Why We’re ’Not Winning’ By Bret Stephens
President Bush startled reporters when he acknowledged in a recent interview that we are “not winning” in Iraq, after long insisting we were. That doesn’t go far enough. Even as we are stalemated in Iraq, the gains the administration previously made in Afghanistan, Egypt, Iran, Lebanon and Palestine are steadily being eroded. Maybe it’s a case of returning to the mean. Most people would call it losing.
So was the invasion of Iraq the original sin? Certainly not. What’s happening, rather, is that we are suffering the consequences of policy mistakes of relatively recent vintage.
Recall that for all the Bush administration’s domestic travails in 2005 — Katrina, Harriet Miers, Social Security nonreform — in foreign policy the year was a hit parade. Palestinians replaced Yasser Arafat with Mahmoud Abbas. Lebanese kicked out the Syrian army. Egypt held its first contested presidential election. Iraqis turned out to vote in large and inspiring numbers and approved a constitution. An election in Iran yielded a president as radioactive as the weapons to which he aspires, a fine demonstration of the nature and ambitions of the regime. Paul Volcker’s report on the U.N.’s Oil for Food scandal put paid to Kofi Annan’s claims for the organization’s “unique legitimacy.”
Then something changed. The administration began to fumble nearly every challenge it faced in the Middle East. It started right around the time Condoleezza Rice’s policies as secretary of state began to take effect. Consider:
• With Afghanistan, the U.S. acquiesced to Pakistani President Pervez Musharraf’s deal last summer with his old friends in the Taliban, giving them sanctuary in the province of North Waziristan in return for promises to behave. Since then, Taliban raids into neighboring Afghanistan have tripled.
• With Palestine, the U.S. (and Israel) did not oppose Hamas’s participation in January’s parliamentary elections, never mind that the group categorically rejects the Oslo Accords that are the legal basis of the Palestinian Authority it now partly governs. That should have been reason enough for the U.S. to insist that Mr. Abbas rule Hamas ineligible as a precondition to future aid. Instead, the administration lost its gamble that the bad guys would lose, thereby dealing a heavy blow not just to hopes for peace but to the doctrine of democracy promotion in the Middle East.
• With Egypt, by contrast, the administration didn’t even blink when President Hosni Mubarak canceled local elections in February and decided to again extend the emergency law through which he has governed for 25 years. Nor did the administration raise a fuss at the outrageous five-year prison sentence meted out to Ayman Nour, Mr. Mubarak’s main challenger in the 2005 presidential election. The rationale, surely, was to avert a strong electoral showing by the Muslim Brotherhood and therefore a repeat of the Hamas example. But that could only have smacked of hypocrisy and betrayal to Egyptians who, just the summer before, had heard Ms. Rice demand greater political openings from the regime.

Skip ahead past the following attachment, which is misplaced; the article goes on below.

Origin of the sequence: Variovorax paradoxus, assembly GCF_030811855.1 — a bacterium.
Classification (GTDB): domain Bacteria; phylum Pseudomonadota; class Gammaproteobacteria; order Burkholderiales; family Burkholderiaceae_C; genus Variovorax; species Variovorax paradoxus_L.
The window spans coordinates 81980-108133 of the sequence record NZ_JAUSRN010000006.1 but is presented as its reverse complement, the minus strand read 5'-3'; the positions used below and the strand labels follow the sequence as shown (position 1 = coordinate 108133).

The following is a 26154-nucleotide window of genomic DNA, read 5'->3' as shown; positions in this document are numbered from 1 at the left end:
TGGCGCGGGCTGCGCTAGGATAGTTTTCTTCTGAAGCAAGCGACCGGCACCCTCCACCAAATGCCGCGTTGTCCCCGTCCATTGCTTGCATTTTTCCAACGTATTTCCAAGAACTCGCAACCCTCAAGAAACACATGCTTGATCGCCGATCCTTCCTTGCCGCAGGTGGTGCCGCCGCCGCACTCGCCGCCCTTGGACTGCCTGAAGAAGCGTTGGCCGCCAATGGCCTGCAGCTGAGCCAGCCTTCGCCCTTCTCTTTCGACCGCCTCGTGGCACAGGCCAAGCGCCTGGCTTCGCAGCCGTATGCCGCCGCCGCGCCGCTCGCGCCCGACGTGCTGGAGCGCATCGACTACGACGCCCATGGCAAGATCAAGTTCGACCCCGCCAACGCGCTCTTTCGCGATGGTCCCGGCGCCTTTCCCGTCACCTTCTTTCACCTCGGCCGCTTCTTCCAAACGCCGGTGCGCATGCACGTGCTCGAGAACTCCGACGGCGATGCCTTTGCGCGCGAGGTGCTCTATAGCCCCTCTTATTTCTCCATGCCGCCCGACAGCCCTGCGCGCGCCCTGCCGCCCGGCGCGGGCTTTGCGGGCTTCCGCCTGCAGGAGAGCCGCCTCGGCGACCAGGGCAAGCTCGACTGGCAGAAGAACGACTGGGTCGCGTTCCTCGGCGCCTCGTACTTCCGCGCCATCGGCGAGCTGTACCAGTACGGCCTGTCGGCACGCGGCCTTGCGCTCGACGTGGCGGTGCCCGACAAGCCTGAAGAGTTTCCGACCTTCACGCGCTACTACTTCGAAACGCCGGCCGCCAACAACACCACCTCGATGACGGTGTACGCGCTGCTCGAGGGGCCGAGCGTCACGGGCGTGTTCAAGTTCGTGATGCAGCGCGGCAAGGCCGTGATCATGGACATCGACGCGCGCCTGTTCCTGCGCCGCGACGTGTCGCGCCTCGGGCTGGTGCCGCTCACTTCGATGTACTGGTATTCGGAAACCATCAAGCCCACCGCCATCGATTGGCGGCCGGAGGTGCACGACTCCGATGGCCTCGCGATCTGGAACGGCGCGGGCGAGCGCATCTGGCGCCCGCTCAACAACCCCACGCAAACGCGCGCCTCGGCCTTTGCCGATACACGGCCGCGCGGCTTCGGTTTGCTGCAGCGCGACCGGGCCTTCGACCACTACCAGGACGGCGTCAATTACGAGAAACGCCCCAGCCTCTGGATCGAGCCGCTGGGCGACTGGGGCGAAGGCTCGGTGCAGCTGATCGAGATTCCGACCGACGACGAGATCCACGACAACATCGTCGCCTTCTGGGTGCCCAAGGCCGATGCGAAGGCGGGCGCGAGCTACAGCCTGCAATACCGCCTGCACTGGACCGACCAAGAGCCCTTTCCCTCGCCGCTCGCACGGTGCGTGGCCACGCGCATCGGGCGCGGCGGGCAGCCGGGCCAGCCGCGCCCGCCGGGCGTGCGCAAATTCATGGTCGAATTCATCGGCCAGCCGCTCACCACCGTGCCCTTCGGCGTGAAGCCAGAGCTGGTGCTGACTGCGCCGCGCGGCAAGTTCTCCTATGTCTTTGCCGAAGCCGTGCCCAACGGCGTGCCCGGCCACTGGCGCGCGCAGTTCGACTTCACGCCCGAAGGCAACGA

• With Lebanon, the U.S. followed up on the March 2005 Cedar Revolution with — nothing. Worse was the administration’s panicky performance during the summer’s war between Israel and Hezbollah, which it brought to a premature close through a U.N. Security Council resolution that did nothing to force the Shiite group to disarm.
The problem here has less to do with administration policy toward Beirut than with its non-policy toward Damascus, which has spent the past 20 months trying to assassinate its way back to influence over its neighbor. Should the U.S. engage Syrian President Bashar Assad diplomatically, as the Iraq Study Group urges, or seek his overthrow? The administration has fudged the question, downgrading but not ending relations and crossing fingers that the U.N. investigation into the assassination of former Lebanese Prime Minister Rafik Hariri will be the deus ex machina that brings Mr. Assad down. Maybe it will, but it’s equally possible that Hezbollah will simply seize control in Lebanon and end the Hariri probe.
• With Iran, the administration has gone out of its way to prove itself a good global citizen, deferring to the pliant diplomacy of Europe, the opportunistic interventions of Russia, the equivocal judgments of the IAEA, and the weak compromises of the Security Council. President Bush has also offered Iran direct negotiations. Tehran has repaid the gesture by speeding up its uranium enrichment efforts, threatening to respond to sanctions by withdrawing from the Nuclear Nonproliferation Treaty and hosting a conference for Holocaust denial.
• With Iraq, it should be clear now that the administration gained no ground — and lost more than a few friends — by intervening in Iraqi politics to cashier former Prime Minister Ibrahim Jaafari for current leader Nouri Maliki. Mr. Jaafari, it’s true, had a reputation for indecisiveness. But unlike his successor, his Dawa Party was not beholden to Tehran. Unlike Mr. Maliki, too, Mr. Jaafari would have been unlikely to forbid the U.S. from rescuing an American soldier kidnapped in Sadr City.
It should also be clear that just as it is unwise to micromanage a military campaign à la Lyndon Johnson, it is equally unwise not to manage the campaign at all. Mr. Bush seems to have made it a point of pride as well as policy not to second guess the military judgment of his generals. But if these judgments are fundamentally political then it is the generals who are out of bounds. What Iraqis desperately need from their occupier is security, not the inducement to self-help implicit in Gen. John Abizaid’s “light footprint” strategy.
Discrete mistakes can add up to one big failure, and in 2006 the Bush administration made a dozen mistakes. But mistakes, unlike original sin, can also be fixed. Personnel can be replaced, policies can be corrected. Here’s looking forward to the corrections.